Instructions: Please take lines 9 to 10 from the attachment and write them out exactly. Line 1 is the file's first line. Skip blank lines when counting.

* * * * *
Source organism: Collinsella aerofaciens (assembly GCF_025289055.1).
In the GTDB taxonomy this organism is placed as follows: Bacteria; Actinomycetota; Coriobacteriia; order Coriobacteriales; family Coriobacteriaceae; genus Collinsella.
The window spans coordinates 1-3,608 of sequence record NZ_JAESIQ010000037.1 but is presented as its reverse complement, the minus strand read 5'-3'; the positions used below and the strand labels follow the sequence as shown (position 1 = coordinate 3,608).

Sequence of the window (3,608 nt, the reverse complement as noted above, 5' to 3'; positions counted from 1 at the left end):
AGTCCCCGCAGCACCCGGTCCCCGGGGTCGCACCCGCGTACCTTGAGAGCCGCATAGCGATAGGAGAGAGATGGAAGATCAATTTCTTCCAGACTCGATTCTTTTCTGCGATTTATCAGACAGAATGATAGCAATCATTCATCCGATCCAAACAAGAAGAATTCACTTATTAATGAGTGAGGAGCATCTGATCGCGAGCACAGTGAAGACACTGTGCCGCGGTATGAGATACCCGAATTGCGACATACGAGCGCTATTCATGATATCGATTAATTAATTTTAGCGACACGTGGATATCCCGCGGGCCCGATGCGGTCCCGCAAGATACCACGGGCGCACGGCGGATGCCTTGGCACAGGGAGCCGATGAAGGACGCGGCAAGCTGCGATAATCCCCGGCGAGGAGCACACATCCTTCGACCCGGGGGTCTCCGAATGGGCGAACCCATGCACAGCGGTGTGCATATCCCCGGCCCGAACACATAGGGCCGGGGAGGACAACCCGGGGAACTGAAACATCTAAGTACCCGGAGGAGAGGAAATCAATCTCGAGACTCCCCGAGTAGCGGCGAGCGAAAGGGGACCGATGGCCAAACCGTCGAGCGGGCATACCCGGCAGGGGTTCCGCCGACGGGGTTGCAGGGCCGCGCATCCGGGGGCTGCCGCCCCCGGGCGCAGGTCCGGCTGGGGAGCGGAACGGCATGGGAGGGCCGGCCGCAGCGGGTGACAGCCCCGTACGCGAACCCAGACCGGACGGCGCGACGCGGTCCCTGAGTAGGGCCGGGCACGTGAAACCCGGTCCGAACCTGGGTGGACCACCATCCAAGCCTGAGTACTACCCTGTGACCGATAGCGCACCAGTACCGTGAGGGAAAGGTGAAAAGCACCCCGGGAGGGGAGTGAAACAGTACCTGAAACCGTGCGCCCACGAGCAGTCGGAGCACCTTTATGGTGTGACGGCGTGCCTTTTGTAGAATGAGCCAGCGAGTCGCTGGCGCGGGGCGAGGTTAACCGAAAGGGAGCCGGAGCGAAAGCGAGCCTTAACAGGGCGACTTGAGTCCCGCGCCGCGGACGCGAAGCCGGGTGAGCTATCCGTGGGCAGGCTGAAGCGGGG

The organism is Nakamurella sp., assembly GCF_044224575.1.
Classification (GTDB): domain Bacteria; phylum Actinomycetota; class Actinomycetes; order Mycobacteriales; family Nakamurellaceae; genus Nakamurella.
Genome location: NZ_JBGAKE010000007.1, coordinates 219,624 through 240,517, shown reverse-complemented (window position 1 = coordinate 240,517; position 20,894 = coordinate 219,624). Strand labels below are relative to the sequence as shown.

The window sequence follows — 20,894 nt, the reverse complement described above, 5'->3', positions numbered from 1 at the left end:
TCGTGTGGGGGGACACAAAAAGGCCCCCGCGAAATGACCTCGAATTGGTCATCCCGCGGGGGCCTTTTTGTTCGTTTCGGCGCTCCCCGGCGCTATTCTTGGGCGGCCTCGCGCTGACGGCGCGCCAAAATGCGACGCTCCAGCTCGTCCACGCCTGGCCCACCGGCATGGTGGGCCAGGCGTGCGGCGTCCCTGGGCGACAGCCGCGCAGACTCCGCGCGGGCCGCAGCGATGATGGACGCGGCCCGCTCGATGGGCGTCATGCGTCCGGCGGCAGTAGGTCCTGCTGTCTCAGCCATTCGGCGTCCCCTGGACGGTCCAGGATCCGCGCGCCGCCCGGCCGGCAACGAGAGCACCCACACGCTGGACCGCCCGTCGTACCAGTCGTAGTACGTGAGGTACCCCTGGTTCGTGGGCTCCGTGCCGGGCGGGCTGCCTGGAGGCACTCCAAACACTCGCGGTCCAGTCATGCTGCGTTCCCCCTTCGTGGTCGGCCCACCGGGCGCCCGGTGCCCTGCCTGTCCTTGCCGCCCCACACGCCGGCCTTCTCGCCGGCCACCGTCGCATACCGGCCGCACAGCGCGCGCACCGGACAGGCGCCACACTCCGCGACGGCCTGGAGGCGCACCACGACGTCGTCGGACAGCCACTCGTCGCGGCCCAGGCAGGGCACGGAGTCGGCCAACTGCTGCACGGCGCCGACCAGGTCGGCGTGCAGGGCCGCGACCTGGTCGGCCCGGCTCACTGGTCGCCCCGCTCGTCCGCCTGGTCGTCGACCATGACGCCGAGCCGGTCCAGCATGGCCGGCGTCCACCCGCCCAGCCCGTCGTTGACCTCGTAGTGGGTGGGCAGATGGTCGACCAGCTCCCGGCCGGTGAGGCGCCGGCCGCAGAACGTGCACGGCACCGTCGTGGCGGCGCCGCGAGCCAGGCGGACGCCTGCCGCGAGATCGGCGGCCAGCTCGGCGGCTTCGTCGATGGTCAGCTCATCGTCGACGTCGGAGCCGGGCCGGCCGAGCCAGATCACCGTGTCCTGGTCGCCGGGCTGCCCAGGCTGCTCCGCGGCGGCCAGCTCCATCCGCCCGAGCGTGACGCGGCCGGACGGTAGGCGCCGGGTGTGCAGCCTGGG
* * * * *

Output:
The window sequence follows — 20,894 nt, the reverse complement described above, 5'->3', positions numbered from 1 at the left end:
TCGTGTGGGGGGACACAAAAAGGCCCCCGCGAAATGACCTCGAATTGGTCATCCCGCGGGGGCCTTTTTGTTCGTTTCGGCGCTCCCCGGCGCTATTCTTGGGCGGCCTCGCGCTGACGGCGCGCCAAAATGCGACGCTCCAGCTCGTCCACGCCTGGCCCACCGGCATGGTGGGCCAGGCGTGCGGCGTCCCTGGGCGACAGCCGCGCAGACTCCGCGCGGGCCGCAGCGATGATGGACGCGGCCCGCTCGATGGGCGTCATGCGTCCGGCGGCAGTAGGTCCTGCTGTCTCAGCCATTCGGCGTCCCCTGGACGGTCCAGGATCCGCGCGCCGCCCGGCCGGCAACGAGAGCACCCACACGCTGGACCGCCCGTCGTACCAGTCGTAGTACGTGAGGTACCCCTGGTTCGTGGGCTCCGTGCCGGGCGGGCTGCCTGGAGGCACTCCAAACACTCGCGGTCCAGTCATGCTGCGTTCCCCCTTCGTGGTCGGCCCACCGGGCGCCCGGTGCCCTGCCTGTCCTTGCCGCCCCACACGCCGGCCTTCTCGCCGGCCACCGTCGCATACCGGCCGCACAGCGCGCGCACCGGACAGGCGCCACACTCCGCGACGGCCTGGAGGCGCACCACGACGTCGTCGGACAGCCACTCGTCGCGGCCCAGGCAGGGCACGGAGTCGGCCAACTGCTGCACGGCGCCGACCAGGTCGGCGTGCAGGGCCGCGACCTGGTCGGCCCGGCTCACTGGTCGCCCCGCTCGTCCGCCTGGTCGTCGACCATGACGCCGAGCCGGTCCAGCATGGCCGGCGTCCACCCGCCCAGCCCGTCGTTGACCTCGTAGTGGGTGGGCAGATGGTCGACCAGCTCCCGGCCGGTGAGGCGCCGGCCGCAGAACGTGCACGGCACCGTCGTGGCGGCGCCGCGAGCCAGGCGGACGCCTGCCGCGAGATCGGCGGCCAGCTCGGCGGCTTCGTCGATGGTCAGCTCATCGTCGACGTCGGAGCCGGGCCGGCCGAGCCAGATCACCGTGTCCTGGTCGCCGGGCTGCCCAGGCTGCTCCGCGGCGGCCAGCTCCATCCGCCCGAGCGTGACGCGGCCGGACGGTAGGCGCCGGGTGTGCAGCCTGGG